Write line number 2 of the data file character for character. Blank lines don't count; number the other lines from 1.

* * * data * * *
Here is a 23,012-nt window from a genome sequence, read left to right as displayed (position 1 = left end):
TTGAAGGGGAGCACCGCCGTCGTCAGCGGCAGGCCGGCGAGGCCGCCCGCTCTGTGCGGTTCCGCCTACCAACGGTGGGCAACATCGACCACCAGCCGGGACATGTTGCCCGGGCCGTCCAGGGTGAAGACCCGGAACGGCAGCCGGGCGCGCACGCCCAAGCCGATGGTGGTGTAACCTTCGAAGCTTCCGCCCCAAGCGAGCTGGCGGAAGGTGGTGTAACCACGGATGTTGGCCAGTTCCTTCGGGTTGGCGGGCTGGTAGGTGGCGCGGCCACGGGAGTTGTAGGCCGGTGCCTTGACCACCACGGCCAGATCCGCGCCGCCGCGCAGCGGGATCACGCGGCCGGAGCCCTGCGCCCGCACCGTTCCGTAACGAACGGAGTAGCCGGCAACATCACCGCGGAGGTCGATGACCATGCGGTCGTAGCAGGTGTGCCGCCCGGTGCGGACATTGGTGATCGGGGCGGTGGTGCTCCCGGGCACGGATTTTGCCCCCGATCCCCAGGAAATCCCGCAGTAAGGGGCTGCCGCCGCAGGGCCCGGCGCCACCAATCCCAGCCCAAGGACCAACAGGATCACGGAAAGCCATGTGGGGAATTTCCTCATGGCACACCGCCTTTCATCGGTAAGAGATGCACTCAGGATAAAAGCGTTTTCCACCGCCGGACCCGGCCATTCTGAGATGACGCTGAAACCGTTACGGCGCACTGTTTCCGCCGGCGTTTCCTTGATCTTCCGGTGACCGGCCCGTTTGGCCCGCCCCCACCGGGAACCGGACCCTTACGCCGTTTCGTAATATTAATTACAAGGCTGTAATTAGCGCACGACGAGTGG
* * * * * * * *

TTGAAGGGGAGCACCGCCGTCGTCAGCGGCAGGCCGGCGAGGCCGCCCGCTCTGTGCGGTTCCGCCTACCAACGGTGGGCAACATCGACCACCAGCCGGGACATGTTGCCCGGGCCGTCCAGGGTGAAGACCCGGAACGGCAGCCGGGCGCGCACGCCCAAGCCGATGGTGGTGTAACCTTCGAAGCTTCCGCCCCAAGCGAGCTGGCGGAAGGTGGTGTAACCACGGATGTTGGCCAGTTCCTTCGGGTTGGCGGGCTGGTAGGTGGCGCGGCCACGGGAGTTGTAGGCCGGTGCCTTGACCACCACGGCCAGATCCGCGCCGCCGCGCAGCGGGATCACGCGGCCGGAGCCCTGCGCCCGCACCGTTCCGTAACGAACGGAGTAGCCGGCAACATCACCGCGGAGGTCGATGACCATGCGGTCGTAGCAGGTGTGCCGCCCGGTGCGGACATTGGTGATCGGGGCGGTGGTGCTCCCGGGCACGGATTTTGCCCCCGATCCCCAGGAAATCCCGCAGTAAGGGGCTGCCGCCGCAGGGCCCGGCGCCACCAATCCCAGCCCAAGGACCAACAGGATCACGGAAAGCCATGTGGGGAATTTCCTCATGGCACACCGCCTTTCATCGGTAAGAGATGCACTCAGGATAAAAGCGTTTTCCACCGCCGGACCCGGCCATTCTGAGATGACGCTGAAACCGTTACGGCGCACTGTTTCCGCCGGCGTTTCCTTGATCTTCCGGTGACCGGCCCGTTTGGCCCGCCCCCACCGGGAACCGGACCCTTACGCCGTTTCGTAATATTAATTACAAGGCTGTAATTAGCGCACGACGAGTGG